German chancellor Angela Merkel has welcomed Theresa May's remarks that Britain wants to see a strong Europe - even as it prepares to quit the EU. The prime minister told EU leaders she wanted to build a strong partnership with the EU and pledged the UK would be a good friend and ally post-Brexit.
However Mrs. May was forced to defend her decision to seek a close relationship with US President Donald Trump. EU leaders have voiced concern over his perceived hostility towards the union.
Mrs. May used a summit of EU NATO leaders in the Maltese capital of Valletta to build alliances ahead of Brexit and to brief her counterparts about her recent visit to the White House to meet Mr. Trump.
She pledged a further £30m to help with the EU migrant crisis, with the UK providing medical care, temporary shelter and legal support to 60,000 refugees in Greece, Egypt and across the Balkans, while helping to reunite up to 22,000 people with their families.
As well as assisting those who want to return home, the UK is offering to work with countries in Asia and Latin America that are willing to welcome refugees but do not have adequate infrastructure in place at present.
While Mrs. May did not have a formal bilateral meeting with Mrs. Merkel, the two leaders did have a lengthy discussion during a walk through Valletta ahead of a working lunch.
The German chancellor told reporters afterwards: I am pleased that Theresa May says that she wants a strong Europe. It's up to us, as the 27, to determine how strong and how good and how rigorous Europe is and how we solve our problems - and Germany wants to do its part on that.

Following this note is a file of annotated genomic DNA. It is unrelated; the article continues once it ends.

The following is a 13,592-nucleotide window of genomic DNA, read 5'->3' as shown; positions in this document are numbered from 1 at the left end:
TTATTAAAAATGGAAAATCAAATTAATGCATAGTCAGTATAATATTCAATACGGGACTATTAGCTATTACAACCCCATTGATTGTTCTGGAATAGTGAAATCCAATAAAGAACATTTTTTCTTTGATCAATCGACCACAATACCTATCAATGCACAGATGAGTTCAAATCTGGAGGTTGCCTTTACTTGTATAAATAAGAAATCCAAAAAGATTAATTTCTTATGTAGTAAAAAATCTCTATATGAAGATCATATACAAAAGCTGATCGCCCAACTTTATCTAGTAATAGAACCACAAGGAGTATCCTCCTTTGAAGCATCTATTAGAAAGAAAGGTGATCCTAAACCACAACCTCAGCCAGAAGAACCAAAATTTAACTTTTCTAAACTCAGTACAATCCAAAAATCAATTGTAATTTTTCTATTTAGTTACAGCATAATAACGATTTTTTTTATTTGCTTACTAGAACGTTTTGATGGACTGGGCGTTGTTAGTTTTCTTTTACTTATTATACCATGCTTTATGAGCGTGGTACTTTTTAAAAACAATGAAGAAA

During talks with Spanish prime minister Mariano Rajoy and Austria's Christian Kern, Mrs. May promised that the UK would remain a reliable partner after Brexit.
Rajoy said Mrs. May's speech setting out the UK's Brexit plans, including quitting the single market, had clarified many things and given a greater degree of certainty.
They agreed that it was important to think about the future relationship as well as the detailed exit arrangement, so that we can give greater certainty for people and businesses who want to live and work in each other's countries, a Downing Street source said.
They also agreed an early deal on the rights of EU citizens in the UK and Britons in the rest of Europe was desirable.
Mrs. May's visit comes two days after MPs voted to allow her to get Brexit negotiations under way. The British PM also used the summit to add her weight to President Trump's call for European NATO members to meet the target of spending a minimum of 2% of GDP on defense - a mark the UK is one of the few alliance members to meet.